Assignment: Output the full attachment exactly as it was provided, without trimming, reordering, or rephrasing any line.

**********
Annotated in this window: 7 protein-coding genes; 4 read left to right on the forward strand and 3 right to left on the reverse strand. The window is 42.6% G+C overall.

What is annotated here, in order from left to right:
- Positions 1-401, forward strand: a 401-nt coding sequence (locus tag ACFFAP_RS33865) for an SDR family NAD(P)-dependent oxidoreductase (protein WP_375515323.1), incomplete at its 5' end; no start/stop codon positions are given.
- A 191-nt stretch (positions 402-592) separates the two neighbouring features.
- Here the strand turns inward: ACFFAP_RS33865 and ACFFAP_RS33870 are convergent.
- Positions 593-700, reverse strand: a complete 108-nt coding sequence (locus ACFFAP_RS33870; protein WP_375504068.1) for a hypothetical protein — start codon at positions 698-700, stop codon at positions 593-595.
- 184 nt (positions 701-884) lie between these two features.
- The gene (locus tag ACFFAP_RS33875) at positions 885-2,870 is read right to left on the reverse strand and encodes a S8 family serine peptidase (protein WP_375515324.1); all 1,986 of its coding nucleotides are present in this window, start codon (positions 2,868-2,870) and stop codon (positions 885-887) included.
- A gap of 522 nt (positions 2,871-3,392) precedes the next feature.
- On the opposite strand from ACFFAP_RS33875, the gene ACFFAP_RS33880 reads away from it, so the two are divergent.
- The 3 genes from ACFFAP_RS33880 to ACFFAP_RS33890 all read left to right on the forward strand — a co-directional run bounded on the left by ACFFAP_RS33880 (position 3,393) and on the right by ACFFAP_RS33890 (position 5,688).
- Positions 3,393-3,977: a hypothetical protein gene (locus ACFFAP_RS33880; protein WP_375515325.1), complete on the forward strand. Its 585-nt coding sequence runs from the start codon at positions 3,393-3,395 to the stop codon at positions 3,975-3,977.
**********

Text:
Annotated in this window: 7 protein-coding genes; 4 read left to right on the forward strand and 3 right to left on the reverse strand. The window is 42.6% G+C overall.

What is annotated here, in order from left to right:
- Positions 1-401, forward strand: a 401-nt coding sequence (locus tag ACFFAP_RS33865) for an SDR family NAD(P)-dependent oxidoreductase (protein WP_375515323.1), incomplete at its 5' end; no start/stop codon positions are given.
- A 191-nt stretch (positions 402-592) separates the two neighbouring features.
- Here the strand turns inward: ACFFAP_RS33865 and ACFFAP_RS33870 are convergent.
- Positions 593-700, reverse strand: a complete 108-nt coding sequence (locus ACFFAP_RS33870; protein WP_375504068.1) for a hypothetical protein — start codon at positions 698-700, stop codon at positions 593-595.
- 184 nt (positions 701-884) lie between these two features.
- The gene (locus tag ACFFAP_RS33875) at positions 885-2,870 is read right to left on the reverse strand and encodes a S8 family serine peptidase (protein WP_375515324.1); all 1,986 of its coding nucleotides are present in this window, start codon (positions 2,868-2,870) and stop codon (positions 885-887) included.
- A gap of 522 nt (positions 2,871-3,392) precedes the next feature.
- On the opposite strand from ACFFAP_RS33875, the gene ACFFAP_RS33880 reads away from it, so the two are divergent.
- The 3 genes from ACFFAP_RS33880 to ACFFAP_RS33890 all read left to right on the forward strand — a co-directional run bounded on the left by ACFFAP_RS33880 (position 3,393) and on the right by ACFFAP_RS33890 (position 5,688).
- Positions 3,393-3,977: a hypothetical protein gene (locus ACFFAP_RS33880; protein WP_375515325.1), complete on the forward strand. Its 585-nt coding sequence runs from the start codon at positions 3,393-3,395 to the stop codon at positions 3,975-3,977.